The Epigraph | Quotes at the beginning of your book

Many books begin with a poem or rhyme, known as an Epigraph, that gives the reader a sense of what is to come. Almost like a magic spell cast upon you as you begin your journey, feeling like a forewarning and others give you a sense of the tone. And sometimes it is a way to tie the authors work to others the author hopes their book might compare to.


An Epigraph

An Epigraph is a poem, quotation, or phrase set at the beginning of the work that links to the whole either as a sort of summary or a contrast. It could be a fictional quote, a real quote, a piece from someone else’s work, something that relates to the world your story is set in (perhaps a fake book in the story or law that must be adhered to), or a poem. And most often part of the front matter, coming before the chapter but after your acknowledgements page. It is also the term used for an inscription on a building or coin.

Do these seem familiar?

You may be familiar with them as a quote from someone else’s work in the beginning of a novel, such as those in the Harry Potter series. Or the quote from Paradise Lost in Mary Shelley‘s Frankenstein:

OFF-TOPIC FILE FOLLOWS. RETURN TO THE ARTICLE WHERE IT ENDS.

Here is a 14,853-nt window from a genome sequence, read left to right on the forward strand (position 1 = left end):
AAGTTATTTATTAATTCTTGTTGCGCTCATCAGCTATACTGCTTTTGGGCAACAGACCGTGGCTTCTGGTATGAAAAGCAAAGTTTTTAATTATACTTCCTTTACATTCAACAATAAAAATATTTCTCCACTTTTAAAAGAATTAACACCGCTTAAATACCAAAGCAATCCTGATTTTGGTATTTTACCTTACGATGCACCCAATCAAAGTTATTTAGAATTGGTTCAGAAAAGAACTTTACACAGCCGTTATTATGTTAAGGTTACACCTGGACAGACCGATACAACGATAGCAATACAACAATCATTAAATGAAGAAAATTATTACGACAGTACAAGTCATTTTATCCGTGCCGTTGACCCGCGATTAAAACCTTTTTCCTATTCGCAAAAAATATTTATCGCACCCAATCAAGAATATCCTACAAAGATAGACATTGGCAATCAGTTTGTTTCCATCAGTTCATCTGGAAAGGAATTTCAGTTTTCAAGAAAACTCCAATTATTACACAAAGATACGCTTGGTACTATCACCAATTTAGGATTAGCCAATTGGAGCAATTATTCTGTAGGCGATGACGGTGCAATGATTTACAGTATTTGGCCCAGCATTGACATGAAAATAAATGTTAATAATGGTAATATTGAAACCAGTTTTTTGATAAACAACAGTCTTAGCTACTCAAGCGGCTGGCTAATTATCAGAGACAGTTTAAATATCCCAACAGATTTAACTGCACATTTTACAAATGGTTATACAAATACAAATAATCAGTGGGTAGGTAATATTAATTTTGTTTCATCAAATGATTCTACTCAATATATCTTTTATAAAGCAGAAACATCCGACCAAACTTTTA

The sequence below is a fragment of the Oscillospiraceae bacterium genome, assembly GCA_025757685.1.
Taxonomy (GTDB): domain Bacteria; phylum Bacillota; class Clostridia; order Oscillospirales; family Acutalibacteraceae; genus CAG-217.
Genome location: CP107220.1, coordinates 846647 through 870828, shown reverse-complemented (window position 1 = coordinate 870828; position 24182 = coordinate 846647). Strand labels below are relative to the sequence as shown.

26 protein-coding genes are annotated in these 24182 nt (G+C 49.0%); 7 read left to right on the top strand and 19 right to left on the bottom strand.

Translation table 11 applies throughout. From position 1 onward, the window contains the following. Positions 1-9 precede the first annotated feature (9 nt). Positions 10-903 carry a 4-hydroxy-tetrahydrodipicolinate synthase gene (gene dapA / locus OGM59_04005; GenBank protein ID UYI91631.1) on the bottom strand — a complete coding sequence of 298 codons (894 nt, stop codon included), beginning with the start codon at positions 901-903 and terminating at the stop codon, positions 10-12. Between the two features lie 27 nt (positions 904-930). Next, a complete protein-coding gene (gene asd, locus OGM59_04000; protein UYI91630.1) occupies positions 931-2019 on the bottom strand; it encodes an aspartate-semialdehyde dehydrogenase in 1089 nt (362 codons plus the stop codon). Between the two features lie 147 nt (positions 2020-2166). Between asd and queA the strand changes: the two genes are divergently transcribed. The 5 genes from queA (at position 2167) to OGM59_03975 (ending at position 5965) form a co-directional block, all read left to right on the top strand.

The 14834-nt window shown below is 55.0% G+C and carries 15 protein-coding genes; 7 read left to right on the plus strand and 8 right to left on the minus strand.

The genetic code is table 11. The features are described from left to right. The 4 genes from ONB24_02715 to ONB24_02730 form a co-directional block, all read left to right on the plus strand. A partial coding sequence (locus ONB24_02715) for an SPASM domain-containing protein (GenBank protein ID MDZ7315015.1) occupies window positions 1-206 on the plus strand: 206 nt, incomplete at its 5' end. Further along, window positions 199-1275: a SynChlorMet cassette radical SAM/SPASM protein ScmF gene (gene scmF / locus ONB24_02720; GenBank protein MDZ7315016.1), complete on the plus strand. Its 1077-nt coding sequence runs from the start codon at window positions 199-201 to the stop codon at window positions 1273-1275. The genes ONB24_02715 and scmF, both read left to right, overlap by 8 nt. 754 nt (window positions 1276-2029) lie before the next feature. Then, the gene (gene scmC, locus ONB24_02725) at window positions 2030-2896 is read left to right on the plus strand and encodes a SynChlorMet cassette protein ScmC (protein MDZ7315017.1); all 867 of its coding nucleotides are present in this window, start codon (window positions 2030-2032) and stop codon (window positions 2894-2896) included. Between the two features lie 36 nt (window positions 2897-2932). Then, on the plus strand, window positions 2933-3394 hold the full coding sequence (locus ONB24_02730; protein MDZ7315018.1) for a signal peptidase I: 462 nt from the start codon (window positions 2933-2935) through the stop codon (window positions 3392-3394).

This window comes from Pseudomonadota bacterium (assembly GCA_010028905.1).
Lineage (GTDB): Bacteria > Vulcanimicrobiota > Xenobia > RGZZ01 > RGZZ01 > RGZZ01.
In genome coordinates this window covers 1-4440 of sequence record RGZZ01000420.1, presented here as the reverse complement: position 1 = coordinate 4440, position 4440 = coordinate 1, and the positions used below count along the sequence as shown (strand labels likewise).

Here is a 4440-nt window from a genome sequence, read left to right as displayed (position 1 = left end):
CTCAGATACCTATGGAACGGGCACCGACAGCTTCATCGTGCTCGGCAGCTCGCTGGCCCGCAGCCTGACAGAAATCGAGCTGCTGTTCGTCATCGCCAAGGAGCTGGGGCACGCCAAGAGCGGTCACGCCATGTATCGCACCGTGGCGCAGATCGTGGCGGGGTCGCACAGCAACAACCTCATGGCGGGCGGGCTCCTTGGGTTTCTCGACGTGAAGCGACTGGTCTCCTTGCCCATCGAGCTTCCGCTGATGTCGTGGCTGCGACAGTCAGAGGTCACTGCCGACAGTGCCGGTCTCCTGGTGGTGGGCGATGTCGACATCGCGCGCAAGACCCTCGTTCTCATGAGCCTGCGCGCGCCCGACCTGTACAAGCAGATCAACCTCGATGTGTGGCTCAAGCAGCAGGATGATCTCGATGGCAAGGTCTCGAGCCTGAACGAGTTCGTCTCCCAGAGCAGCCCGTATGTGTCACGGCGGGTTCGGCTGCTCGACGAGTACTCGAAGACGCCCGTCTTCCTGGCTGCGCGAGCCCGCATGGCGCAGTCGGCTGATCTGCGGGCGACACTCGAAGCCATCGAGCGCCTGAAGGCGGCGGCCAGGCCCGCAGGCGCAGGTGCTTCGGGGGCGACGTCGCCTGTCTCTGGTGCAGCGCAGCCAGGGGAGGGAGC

Did I request thee, Maker, from my clay
To mould me Man, did I solicit thee
From darkness to promote me?

Paradise Lost, X, 743-45

And perhaps if you are like me, you occasionally skip those pages altogether, eager to get into the story itself. But a word of warning, those Epigraphs often have relevance to the book you are reading. The author did not choose them lightly. Do you think this one, Neil Gaiman used in The Ocean at the End of the Lane, was fitting?

I remember my own childhood vividly…I knew terrible things. But I knew I mustn’t let the adults know I knew. It would scare them.

Maurice Sendak 

So remember, using an epigraph in your own book can enhance the experience and the meaning of the story itself. And often, if they are created by you, foreshadow the story and give the reader clues that won’t click into place until they reach specific sections. One of those little ah-ha moments. What epigraphs are your favourite?